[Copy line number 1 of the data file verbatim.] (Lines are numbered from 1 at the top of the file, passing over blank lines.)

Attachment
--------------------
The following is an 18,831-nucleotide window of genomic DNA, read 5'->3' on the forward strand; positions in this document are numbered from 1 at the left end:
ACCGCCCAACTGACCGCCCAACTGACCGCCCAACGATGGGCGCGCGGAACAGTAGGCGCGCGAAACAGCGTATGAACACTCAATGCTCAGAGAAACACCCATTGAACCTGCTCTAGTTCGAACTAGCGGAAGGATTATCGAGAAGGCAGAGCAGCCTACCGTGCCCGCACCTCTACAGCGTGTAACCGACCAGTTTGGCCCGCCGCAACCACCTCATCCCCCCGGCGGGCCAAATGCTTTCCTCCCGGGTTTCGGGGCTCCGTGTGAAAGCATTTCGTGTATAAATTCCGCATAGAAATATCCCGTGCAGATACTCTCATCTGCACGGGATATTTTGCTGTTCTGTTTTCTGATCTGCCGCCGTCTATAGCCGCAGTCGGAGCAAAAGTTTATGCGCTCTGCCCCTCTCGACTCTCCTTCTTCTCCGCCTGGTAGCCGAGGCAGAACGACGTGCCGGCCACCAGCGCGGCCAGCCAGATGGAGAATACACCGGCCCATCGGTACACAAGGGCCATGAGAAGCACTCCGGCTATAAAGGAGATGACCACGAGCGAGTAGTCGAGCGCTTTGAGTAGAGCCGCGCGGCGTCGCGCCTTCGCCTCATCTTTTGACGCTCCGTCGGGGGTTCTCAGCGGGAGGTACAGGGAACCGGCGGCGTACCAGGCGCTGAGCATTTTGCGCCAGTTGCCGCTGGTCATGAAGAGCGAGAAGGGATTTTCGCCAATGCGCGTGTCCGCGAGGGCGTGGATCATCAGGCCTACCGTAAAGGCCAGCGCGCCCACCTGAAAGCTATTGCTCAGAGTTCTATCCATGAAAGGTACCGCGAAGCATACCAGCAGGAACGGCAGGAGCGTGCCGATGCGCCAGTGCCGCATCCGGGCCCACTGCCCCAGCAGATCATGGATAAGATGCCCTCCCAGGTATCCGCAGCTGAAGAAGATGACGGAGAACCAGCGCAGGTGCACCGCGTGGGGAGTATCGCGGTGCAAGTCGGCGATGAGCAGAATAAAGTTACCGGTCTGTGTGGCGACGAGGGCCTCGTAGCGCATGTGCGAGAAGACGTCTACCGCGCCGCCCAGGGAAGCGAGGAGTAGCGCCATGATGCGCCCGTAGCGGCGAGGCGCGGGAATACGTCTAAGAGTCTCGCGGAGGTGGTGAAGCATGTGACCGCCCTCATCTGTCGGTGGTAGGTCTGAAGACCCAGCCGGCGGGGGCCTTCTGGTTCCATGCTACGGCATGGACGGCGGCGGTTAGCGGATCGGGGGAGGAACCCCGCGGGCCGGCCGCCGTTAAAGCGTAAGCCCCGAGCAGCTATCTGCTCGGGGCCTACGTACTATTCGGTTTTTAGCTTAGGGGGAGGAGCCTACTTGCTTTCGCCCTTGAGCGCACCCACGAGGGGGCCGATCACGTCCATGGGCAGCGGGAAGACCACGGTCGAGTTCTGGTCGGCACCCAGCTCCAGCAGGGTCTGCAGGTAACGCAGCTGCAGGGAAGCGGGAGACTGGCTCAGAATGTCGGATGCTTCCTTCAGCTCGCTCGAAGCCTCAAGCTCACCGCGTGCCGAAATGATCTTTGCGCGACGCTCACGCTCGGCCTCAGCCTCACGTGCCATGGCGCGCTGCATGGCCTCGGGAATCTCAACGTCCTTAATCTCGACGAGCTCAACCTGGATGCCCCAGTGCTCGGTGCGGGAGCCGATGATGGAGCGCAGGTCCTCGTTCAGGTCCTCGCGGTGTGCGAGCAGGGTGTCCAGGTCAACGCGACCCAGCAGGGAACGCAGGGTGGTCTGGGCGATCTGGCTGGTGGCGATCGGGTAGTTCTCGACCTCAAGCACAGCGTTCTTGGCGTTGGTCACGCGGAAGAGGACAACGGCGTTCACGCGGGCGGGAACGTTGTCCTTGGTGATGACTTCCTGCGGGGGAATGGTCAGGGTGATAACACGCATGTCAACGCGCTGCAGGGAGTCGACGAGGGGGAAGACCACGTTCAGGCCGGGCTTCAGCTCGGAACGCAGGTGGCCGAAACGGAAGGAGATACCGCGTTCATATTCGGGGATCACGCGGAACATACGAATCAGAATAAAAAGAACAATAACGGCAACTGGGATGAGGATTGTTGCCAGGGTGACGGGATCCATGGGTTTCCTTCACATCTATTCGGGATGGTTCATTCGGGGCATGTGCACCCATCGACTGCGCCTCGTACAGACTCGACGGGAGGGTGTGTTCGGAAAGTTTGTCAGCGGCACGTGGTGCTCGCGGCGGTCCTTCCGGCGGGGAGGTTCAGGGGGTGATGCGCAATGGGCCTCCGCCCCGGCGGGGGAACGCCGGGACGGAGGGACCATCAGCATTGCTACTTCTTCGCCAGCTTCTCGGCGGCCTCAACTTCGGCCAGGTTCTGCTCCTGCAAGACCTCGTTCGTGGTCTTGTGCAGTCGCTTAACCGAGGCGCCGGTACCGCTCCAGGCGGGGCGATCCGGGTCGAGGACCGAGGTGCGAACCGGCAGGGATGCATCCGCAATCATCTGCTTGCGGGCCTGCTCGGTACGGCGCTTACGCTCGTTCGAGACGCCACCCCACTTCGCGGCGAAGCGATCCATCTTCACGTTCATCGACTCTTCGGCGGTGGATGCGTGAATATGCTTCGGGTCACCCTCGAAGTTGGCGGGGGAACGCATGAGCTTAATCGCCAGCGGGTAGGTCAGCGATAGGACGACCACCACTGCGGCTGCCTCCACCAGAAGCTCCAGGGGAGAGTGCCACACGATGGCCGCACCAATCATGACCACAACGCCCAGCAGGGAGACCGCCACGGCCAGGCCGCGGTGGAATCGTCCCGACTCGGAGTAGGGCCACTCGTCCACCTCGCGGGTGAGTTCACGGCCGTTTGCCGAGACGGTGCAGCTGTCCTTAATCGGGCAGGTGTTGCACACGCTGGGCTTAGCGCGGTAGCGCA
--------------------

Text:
The following is an 18,831-nucleotide window of genomic DNA, read 5'->3' on the forward strand; positions in this document are numbered from 1 at the left end: